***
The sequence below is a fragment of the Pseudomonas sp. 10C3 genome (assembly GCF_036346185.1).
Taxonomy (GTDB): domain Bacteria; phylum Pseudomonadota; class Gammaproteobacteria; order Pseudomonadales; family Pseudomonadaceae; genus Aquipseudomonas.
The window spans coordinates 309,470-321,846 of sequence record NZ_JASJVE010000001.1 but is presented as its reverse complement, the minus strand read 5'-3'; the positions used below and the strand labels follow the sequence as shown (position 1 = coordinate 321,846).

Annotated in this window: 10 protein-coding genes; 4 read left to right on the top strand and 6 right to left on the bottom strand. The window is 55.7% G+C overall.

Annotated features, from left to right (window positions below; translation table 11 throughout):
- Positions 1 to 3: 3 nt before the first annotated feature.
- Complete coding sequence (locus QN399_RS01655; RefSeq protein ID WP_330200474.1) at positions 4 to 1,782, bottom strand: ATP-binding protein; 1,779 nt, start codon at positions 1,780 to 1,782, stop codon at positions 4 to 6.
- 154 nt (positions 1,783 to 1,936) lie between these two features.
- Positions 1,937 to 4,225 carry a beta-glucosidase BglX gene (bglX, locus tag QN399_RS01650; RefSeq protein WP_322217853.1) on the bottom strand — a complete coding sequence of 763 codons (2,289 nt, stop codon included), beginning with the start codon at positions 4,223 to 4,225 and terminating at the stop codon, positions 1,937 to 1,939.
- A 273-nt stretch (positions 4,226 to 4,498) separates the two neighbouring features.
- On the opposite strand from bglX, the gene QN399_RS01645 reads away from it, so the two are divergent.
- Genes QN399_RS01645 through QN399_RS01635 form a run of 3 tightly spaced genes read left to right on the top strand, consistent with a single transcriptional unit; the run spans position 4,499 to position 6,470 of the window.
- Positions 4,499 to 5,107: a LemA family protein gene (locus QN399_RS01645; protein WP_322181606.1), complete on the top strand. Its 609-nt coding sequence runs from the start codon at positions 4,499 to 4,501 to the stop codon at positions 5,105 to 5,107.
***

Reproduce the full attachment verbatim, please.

The sequence below is a fragment of the Pseudomonas sp. 10C3 genome (assembly GCF_036346185.1).
Taxonomy (GTDB): domain Bacteria; phylum Pseudomonadota; class Gammaproteobacteria; order Pseudomonadales; family Pseudomonadaceae; genus Aquipseudomonas.
The window spans coordinates 309,470-321,846 of sequence record NZ_JASJVE010000001.1 but is presented as its reverse complement, the minus strand read 5'-3'; the positions used below and the strand labels follow the sequence as shown (position 1 = coordinate 321,846).

Annotated in this window: 10 protein-coding genes; 4 read left to right on the top strand and 6 right to left on the bottom strand. The window is 55.7% G+C overall.

Annotated features, from left to right (window positions below; translation table 11 throughout):
- Positions 1 to 3: 3 nt before the first annotated feature.
- Complete coding sequence (locus QN399_RS01655; RefSeq protein ID WP_330200474.1) at positions 4 to 1,782, bottom strand: ATP-binding protein; 1,779 nt, start codon at positions 1,780 to 1,782, stop codon at positions 4 to 6.
- 154 nt (positions 1,783 to 1,936) lie between these two features.
- Positions 1,937 to 4,225 carry a beta-glucosidase BglX gene (bglX, locus tag QN399_RS01650; RefSeq protein WP_322217853.1) on the bottom strand — a complete coding sequence of 763 codons (2,289 nt, stop codon included), beginning with the start codon at positions 4,223 to 4,225 and terminating at the stop codon, positions 1,937 to 1,939.
- A 273-nt stretch (positions 4,226 to 4,498) separates the two neighbouring features.
- On the opposite strand from bglX, the gene QN399_RS01645 reads away from it, so the two are divergent.
- Genes QN399_RS01645 through QN399_RS01635 form a run of 3 tightly spaced genes read left to right on the top strand, consistent with a single transcriptional unit; the run spans position 4,499 to position 6,470 of the window.
- Positions 4,499 to 5,107: a LemA family protein gene (locus QN399_RS01645; protein WP_322181606.1), complete on the top strand. Its 609-nt coding sequence runs from the start codon at positions 4,499 to 4,501 to the stop codon at positions 5,105 to 5,107.